This review covers the Kipling half of the school, not the French Voltaire half, which as far as I can see is an entirely different universe from the Kipling half. As mentioned in a previous review, the school is mostly staffed with unqualified Egyptian teachers. There are literally a handful of full foreigners/expats. During the past year, both the high school principal and the very qualified and innovative director (hired in November) were fired or left on their own - staff were never told of the details of their departures. The school has no discipline whatsoever, and the admin and higher-ups support the chaotic atmosphere by siding with the students and parents over teachers and their need for discipline to carry out their duties as teachers. The discipline plan of the school is as follows: just yell at the students. Never in my career have I been in a school where all you hear as you go through the hallways is yelling from teachers directed at their students. In my own classroom, I had one of the students the first week of school tell me that I had to yell at them to get them to listen during a lesson. The word pedagogy is not known at the school, and teaching methods for many teachers seems to be simply booklets and handouts and worksheets for the students. Trying to do a learning activity is impossible because the students are never introduced to these kinds of collaborative methods, and both parents and students do not see the value of these activities for the most part. Inquiry-based learning is not done, nor is it supported by admin (as one of the secondary teachers found out when they tried it in their subject-based course, and had a poor reaction from admin). The school is totally focused on exams, mainly the Cambridge exams that students write in each year (but not year 7) up until year 8. Once those exams are done at the end of the year, the students decided that they no longer needed lessons, and expected teachers to just give them free time from April onward, and in fact since their past teachers had done so, their expectations seemed valid to them. As a teacher, expect your time not to be respected. You will be given numerous cover lessons when another teacher is absent, and there are no supply plans given to you. If you are absent and leave supply plans, no matter how basic, they will not be looked at or implemented at all. During April and May, all school energies are directed at preparing for the year end show at the Cairo Opera House, and this means using your valuable instruction time to rehearse. Schedules will change and you will not be notified. Trying to fulfill the objectives of the Cambridge curriculum in a meaningful way is very difficult. Additionally, some teachers who are "favorites" of admin and the higher-ups are allowed to slack off whenever they want, coming late as they please, or talking on the phone in the hallway when they have a class. There is also an atmosphere of spying at the school - be careful who you talk to - and in May the staff discovered that a camera had been placed in the staff room, despite no one having complained this year of anything disappearing from the room. To get a photocopy, you have to run around every single time to find the principal to sign for your copies. Staff are not trusted to do their duties properly on their own accord. To sum up, if you are a passionate teacher who loves his or her job, who sees teaching as more than just a job, this is not the place for you. You will lose your morale like the rest of the staff and will start to hate teaching. While the pay offered is higher than many other schools and the holidays are plenty, there is a reason for it. It is an unfortunate situation for the few qualified and dedicated staff (both Egyptian and non-Egyptian) that the school is not run better, and it is a detriment to the education of the students there.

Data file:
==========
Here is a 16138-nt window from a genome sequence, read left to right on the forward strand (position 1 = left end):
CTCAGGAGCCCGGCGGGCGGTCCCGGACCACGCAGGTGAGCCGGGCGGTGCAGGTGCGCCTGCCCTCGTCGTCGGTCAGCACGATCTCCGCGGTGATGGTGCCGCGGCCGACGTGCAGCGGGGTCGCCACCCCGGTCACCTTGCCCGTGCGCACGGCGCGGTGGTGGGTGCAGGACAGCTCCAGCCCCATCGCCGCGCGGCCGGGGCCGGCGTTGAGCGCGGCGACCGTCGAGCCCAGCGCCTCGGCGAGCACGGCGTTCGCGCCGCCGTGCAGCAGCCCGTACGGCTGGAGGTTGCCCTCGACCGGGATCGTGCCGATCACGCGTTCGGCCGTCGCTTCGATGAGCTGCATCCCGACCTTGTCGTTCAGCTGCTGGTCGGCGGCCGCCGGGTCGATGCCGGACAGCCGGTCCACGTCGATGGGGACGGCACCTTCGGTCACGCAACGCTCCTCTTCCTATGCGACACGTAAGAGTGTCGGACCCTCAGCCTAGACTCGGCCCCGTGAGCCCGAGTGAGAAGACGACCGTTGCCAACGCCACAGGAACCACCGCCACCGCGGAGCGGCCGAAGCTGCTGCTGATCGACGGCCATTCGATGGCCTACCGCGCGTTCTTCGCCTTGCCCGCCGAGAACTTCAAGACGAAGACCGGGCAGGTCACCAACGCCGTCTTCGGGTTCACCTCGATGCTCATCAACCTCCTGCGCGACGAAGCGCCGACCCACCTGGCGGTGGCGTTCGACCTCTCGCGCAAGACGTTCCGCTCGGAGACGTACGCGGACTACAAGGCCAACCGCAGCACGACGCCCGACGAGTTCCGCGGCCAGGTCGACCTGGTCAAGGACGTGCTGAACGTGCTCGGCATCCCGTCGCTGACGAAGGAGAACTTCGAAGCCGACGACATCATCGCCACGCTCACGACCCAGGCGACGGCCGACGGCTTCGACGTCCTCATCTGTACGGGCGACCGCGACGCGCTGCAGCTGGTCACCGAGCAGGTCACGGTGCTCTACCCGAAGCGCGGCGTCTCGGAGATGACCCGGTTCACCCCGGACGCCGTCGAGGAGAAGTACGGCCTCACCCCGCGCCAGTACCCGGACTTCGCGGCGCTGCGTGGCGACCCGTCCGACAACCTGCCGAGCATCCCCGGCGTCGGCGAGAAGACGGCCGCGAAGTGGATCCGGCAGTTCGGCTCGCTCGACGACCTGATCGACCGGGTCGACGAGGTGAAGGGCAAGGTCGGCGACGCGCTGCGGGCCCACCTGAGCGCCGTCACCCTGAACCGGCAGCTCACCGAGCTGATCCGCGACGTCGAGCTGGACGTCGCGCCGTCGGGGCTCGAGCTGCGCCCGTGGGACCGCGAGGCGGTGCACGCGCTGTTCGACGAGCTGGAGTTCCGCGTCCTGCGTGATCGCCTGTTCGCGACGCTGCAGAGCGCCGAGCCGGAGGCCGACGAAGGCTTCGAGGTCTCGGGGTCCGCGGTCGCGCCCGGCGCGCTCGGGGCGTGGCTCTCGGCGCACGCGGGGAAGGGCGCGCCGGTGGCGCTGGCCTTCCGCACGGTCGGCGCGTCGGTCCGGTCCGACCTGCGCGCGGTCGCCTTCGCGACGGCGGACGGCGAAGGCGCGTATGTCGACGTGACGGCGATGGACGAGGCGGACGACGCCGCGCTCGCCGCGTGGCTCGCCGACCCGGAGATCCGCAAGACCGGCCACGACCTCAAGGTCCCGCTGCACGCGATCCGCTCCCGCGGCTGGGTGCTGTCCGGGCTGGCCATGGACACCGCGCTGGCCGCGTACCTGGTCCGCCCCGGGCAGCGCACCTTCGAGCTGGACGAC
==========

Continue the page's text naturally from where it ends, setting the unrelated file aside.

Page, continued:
This school has had a lot of problems this year. It is run and mainly employs Egyptian unqualified teachers. There is complete lack of communication and lack of organization throughout the whole school. Discipline of students is obsolete. Salaries are deducted randomly and the school year has now been extended for the teachers (announced just 2 days prior to the last day). When you arrive you are placed in a bug infested hotel and on your own. I was only called on the day of arrival and had to figure out how to get around Cairo on my own. There is no orientation class. Four months after starting I realized that there was a canteen that served hot meals. Be aware if you come to this school that nothing is as it seems.